Same with Maurkice Pouncey and David DeCastro. On first watch, this might have been one of DeCastro’s better games since signing that massive contract extension two summers ago.
Alejandro Villanueva did allow a sack in the first half to Dee Ford, but from then on AV did a good job of walling off the speed rushes of Ford, while Chris Hubbard more than held his own at right tackle in place of Gilbert, slowing down Justin Houston all game long.
DL — A-
When this unit is firing on all cylinders, I’m not sure there’s an offensive line that can slow them down for long stretches of games.
Against a strong KC offensive line, the trio of Stephon Tuitt, Javon Hargrave and Cam Heyward lived in the backfield against the run despite combining for four total tackles.
As Tuitt and Heyward got push up the field from the outside, Hargrave stood up the Chiefs’ center for much of the game, allowing the linebackers to flow freely, playing a major part in holding standout back Kareem Hunt to just 21 rushing yards in the win.
In fact, KC rushed for just 28 yards as a team, nearly 130 yards below their weekly average. That’s a major credit to the defensive line in this one.
LB — B
Here’s hoping Vince Williams recovers quickly because VW was a monster on Sunday. Early in the year he’s caught a lot of unnecessary flak as a run defender, but on Sunday he was technically sound, filling the right gaps and making big stops in the hole. But his most impressive highlights were of him bulldozing over Hunt for two sacks late in the first half, sending the Steelers into the break with a 12-3 lead.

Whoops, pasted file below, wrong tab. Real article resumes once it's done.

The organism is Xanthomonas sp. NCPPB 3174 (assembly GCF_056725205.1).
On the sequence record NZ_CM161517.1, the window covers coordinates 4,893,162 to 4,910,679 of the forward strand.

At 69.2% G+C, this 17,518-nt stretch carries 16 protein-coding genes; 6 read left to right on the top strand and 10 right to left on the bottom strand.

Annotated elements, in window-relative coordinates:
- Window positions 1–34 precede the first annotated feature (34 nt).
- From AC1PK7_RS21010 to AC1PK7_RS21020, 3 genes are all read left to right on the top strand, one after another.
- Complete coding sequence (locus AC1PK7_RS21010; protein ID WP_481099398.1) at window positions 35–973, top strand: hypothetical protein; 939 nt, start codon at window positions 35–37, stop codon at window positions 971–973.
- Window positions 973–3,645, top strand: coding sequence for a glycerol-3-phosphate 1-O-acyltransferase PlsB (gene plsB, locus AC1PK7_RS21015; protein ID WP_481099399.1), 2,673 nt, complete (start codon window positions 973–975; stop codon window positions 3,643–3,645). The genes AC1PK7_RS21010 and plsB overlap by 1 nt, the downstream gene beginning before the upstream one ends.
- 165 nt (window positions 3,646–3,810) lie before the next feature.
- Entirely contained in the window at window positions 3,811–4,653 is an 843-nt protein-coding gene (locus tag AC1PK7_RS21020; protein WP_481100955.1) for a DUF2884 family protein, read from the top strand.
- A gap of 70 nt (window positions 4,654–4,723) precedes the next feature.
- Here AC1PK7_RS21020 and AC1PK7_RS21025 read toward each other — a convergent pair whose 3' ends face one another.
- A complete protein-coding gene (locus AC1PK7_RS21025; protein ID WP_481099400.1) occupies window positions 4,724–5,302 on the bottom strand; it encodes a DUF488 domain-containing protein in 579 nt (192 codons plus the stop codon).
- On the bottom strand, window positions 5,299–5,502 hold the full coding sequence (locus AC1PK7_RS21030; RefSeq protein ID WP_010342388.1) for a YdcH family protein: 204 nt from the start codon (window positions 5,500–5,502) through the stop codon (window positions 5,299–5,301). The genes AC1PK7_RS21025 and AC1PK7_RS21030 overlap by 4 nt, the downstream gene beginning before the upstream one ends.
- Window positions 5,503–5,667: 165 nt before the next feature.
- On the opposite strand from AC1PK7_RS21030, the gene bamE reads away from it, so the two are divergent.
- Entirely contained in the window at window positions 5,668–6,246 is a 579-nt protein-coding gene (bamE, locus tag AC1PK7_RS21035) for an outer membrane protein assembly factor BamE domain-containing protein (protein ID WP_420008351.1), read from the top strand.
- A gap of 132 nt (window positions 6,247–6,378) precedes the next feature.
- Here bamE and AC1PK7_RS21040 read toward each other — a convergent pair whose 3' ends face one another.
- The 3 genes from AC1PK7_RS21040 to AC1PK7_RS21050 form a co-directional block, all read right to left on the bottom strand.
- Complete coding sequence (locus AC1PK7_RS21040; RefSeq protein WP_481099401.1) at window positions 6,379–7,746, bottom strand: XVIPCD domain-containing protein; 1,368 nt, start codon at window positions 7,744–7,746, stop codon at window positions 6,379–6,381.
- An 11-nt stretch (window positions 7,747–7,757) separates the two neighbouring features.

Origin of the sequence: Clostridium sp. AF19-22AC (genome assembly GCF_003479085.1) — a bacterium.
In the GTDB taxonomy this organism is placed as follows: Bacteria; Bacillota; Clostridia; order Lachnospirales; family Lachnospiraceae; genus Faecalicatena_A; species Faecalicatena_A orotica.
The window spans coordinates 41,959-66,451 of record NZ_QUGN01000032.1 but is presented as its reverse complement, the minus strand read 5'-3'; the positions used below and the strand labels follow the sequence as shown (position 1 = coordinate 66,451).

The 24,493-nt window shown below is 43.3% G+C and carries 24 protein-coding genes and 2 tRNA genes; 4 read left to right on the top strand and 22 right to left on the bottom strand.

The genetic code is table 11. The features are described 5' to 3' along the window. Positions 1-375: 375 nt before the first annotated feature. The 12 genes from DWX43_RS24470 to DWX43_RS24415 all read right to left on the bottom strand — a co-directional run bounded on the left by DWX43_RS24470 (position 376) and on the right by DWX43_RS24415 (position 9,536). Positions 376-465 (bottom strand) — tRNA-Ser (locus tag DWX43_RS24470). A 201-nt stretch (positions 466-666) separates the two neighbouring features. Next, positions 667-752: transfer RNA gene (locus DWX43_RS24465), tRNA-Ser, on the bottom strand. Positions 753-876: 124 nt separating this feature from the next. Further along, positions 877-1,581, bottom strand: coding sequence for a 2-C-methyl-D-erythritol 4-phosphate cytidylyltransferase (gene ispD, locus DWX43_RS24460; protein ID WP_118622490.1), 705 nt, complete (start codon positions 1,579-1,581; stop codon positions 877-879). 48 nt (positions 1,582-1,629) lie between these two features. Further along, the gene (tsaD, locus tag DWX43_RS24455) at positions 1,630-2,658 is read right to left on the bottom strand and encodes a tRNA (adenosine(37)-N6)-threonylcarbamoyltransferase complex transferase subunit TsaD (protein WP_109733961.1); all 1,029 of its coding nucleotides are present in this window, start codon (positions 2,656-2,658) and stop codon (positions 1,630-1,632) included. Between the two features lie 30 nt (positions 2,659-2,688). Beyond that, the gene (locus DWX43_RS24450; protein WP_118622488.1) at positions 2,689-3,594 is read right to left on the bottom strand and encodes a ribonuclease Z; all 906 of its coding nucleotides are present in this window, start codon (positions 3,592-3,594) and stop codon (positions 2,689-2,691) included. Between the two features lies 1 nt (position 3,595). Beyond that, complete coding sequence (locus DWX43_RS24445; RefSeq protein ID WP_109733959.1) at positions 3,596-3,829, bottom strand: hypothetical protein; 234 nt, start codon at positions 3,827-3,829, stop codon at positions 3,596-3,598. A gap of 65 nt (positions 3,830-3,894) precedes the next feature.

Williams was stiff-armed in the open field in the second half by Hunt for a big gain before going down with the hip injury, but more often than not VW was in the right place at the right time to make plays.
With Williams flying around, Ryan Shazier was quiet for the most part, finishing with just four tackles, but he did have two pass breakups, including the final one on KC’s last drive on 4th and 18 over the middle, sealing the win on the road.
Tyler Matakevich did come on in relief for Williams and had himself a nice game, recording four tackles in limited action as he continues to be a tackling machine when on the field.
TJ Watt and Bud Dupree combined for just two tackles in the win, but both provided consistent pressure for stretches in the game, including Dupree who seemed to have more energy playing the run than last week against Jacksonville.
But the story of the linebacking unit is James Harrison this week as the veteran finally got a helmet this season. He delivered in a big way, sacking Alex Smith on 3rd and 10 on the Chiefs’ final drive, setting up the 4th and 18 tip for Shazier.